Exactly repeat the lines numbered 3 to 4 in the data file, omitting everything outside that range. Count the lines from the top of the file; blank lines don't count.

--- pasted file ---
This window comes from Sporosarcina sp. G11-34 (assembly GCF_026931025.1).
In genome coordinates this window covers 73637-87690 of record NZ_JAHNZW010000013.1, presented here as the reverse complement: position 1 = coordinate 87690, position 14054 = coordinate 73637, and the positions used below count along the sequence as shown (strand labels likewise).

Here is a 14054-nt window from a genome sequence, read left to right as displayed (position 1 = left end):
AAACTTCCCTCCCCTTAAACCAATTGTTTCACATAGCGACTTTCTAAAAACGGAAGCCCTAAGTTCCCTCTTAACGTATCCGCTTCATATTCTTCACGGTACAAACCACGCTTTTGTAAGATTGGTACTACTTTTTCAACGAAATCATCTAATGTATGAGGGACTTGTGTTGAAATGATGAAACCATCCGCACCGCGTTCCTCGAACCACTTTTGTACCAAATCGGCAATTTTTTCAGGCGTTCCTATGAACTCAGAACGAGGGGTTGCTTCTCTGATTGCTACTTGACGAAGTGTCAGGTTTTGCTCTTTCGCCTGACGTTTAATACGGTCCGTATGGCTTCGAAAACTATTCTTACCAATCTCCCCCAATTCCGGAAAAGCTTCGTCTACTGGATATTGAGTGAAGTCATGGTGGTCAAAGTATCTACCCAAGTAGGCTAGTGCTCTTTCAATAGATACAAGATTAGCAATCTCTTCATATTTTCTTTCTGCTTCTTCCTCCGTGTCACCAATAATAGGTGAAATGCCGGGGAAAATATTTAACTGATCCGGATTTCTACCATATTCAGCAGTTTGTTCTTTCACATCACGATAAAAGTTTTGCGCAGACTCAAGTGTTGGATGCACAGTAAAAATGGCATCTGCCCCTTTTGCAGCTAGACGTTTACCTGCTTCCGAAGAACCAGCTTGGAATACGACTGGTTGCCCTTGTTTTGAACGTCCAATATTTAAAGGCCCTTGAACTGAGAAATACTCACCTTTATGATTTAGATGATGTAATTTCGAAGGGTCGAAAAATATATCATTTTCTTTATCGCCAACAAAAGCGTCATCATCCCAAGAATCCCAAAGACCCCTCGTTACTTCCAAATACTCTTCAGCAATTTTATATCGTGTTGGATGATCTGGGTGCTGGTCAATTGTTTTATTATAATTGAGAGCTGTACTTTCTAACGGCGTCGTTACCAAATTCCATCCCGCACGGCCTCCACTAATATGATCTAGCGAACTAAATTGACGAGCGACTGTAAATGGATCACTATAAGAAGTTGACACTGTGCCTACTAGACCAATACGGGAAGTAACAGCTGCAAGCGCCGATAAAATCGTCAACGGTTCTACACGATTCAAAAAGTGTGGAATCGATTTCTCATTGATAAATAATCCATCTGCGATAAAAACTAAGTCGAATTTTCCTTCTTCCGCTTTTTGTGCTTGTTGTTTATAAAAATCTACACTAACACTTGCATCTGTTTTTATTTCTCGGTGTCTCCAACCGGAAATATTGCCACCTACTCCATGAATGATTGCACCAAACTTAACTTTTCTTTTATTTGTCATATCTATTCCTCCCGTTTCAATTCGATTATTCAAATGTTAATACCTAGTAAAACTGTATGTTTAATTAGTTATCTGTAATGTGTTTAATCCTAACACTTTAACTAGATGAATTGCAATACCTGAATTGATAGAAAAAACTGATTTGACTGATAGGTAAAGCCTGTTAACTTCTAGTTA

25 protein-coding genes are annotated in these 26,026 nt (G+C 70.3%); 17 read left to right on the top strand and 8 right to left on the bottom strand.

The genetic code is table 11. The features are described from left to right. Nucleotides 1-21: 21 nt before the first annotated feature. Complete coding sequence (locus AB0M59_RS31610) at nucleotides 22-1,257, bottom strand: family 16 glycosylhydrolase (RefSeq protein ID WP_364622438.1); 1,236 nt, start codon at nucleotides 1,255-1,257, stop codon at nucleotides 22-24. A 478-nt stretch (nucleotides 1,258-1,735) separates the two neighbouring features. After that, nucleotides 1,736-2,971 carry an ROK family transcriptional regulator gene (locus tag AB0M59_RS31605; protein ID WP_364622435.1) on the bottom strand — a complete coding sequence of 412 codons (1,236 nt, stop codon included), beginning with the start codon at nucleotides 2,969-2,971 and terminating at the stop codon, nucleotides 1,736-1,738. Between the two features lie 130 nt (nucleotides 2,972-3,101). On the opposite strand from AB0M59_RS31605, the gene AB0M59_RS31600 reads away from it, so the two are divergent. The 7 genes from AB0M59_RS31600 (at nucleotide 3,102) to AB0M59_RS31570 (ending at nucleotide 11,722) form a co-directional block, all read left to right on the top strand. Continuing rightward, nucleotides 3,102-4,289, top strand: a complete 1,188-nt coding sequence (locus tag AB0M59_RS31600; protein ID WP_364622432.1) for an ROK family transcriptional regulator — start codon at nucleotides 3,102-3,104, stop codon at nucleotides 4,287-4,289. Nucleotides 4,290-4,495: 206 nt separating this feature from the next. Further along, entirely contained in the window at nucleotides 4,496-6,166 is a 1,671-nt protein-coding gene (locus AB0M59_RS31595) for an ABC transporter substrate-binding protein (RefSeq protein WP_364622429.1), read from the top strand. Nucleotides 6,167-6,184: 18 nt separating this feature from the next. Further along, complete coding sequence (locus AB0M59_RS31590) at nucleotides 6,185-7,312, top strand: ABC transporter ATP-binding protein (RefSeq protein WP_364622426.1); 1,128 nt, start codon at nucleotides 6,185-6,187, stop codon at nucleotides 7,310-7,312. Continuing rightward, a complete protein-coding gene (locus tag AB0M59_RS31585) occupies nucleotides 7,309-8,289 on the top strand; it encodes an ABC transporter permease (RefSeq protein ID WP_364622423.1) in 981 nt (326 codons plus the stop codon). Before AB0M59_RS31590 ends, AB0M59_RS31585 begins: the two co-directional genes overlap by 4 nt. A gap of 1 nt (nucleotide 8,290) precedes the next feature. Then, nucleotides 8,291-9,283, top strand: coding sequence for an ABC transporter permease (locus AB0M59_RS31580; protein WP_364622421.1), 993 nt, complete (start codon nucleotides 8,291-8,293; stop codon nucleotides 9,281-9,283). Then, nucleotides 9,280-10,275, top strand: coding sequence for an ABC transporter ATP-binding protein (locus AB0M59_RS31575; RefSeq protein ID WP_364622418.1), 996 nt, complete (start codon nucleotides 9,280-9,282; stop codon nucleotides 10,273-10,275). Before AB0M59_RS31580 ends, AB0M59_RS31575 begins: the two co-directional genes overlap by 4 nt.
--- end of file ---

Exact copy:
Here is a 14054-nt window from a genome sequence, read left to right as displayed (position 1 = left end):
AAACTTCCCTCCCCTTAAACCAATTGTTTCACATAGCGACTTTCTAAAAACGGAAGCCCTAAGTTCCCTCTTAACGTATCCGCTTCATATTCTTCACGGTACAAACCACGCTTTTGTAAGATTGGTACTACTTTTTCAACGAAATCATCTAATGTATGAGGGACTTGTGTTGAAATGATGAAACCATCCGCACCGCGTTCCTCGAACCACTTTTGTACCAAATCGGCAATTTTTTCAGGCGTTCCTATGAACTCAGAACGAGGGGTTGCTTCTCTGATTGCTACTTGACGAAGTGTCAGGTTTTGCTCTTTCGCCTGACGTTTAATACGGTCCGTATGGCTTCGAAAACTATTCTTACCAATCTCCCCCAATTCCGGAAAAGCTTCGTCTACTGGATATTGAGTGAAGTCATGGTGGTCAAAGTATCTACCCAAGTAGGCTAGTGCTCTTTCAATAGATACAAGATTAGCAATCTCTTCATATTTTCTTTCTGCTTCTTCCTCCGTGTCACCAATAATAGGTGAAATGCCGGGGAAAATATTTAACTGATCCGGATTTCTACCATATTCAGCAGTTTGTTCTTTCACATCACGATAAAAGTTTTGCGCAGACTCAAGTGTTGGATGCACAGTAAAAATGGCATCTGCCCCTTTTGCAGCTAGACGTTTACCTGCTTCCGAAGAACCAGCTTGGAATACGACTGGTTGCCCTTGTTTTGAACGTCCAATATTTAAAGGCCCTTGAACTGAGAAATACTCACCTTTATGATTTAGATGATGTAATTTCGAAGGGTCGAAAAATATATCATTTTCTTTATCGCCAACAAAAGCGTCATCATCCCAAGAATCCCAAAGACCCCTCGTTACTTCCAAATACTCTTCAGCAATTTTATATCGTGTTGGATGATCTGGGTGCTGGTCAATTGTTTTATTATAATTGAGAGCTGTACTTTCTAACGGCGTCGTTACCAAATTCCATCCCGCACGGCCTCCACTAATATGATCTAGCGAACTAAATTGACGAGCGACTGTAAATGGATCACTATAAGAAGTTGACACTGTGCCTACTAGACCAATACGGGAAGTAACAGCTGCAAGCGCCGATAAAATCGTCAACGGTTCTACACGATTCAAAAAGTGTGGAATCGATTTCTCATTGATAAATAATCCATCTGCGATAAAAACTAAGTCGAATTTTCCTTCTTCCGCTTTTTGTGCTTGTTGTTTATAAAAATCTACACTAACACTTGCATCTGTTTTTATTTCTCGGTGTCTCCAACCGGAAATATTGCCACCTACTCCATGAATGATTGCACCAAACTTAACTTTTCTTTTATTTGTCATATCTATTCCTCCCGTTTCAATTCGATTATTCAAATGTTAATACCTAGTAAAACTGTATGTTTAATTAGTTATCTGTAATGTGTTTAATCCTAACACTTTAACTAGATGAATTGCAATACCTGAATTGATAGAAAAAACTGATTTGACTGATAGGTAAAGCCTGTTAACTTCTAGTTA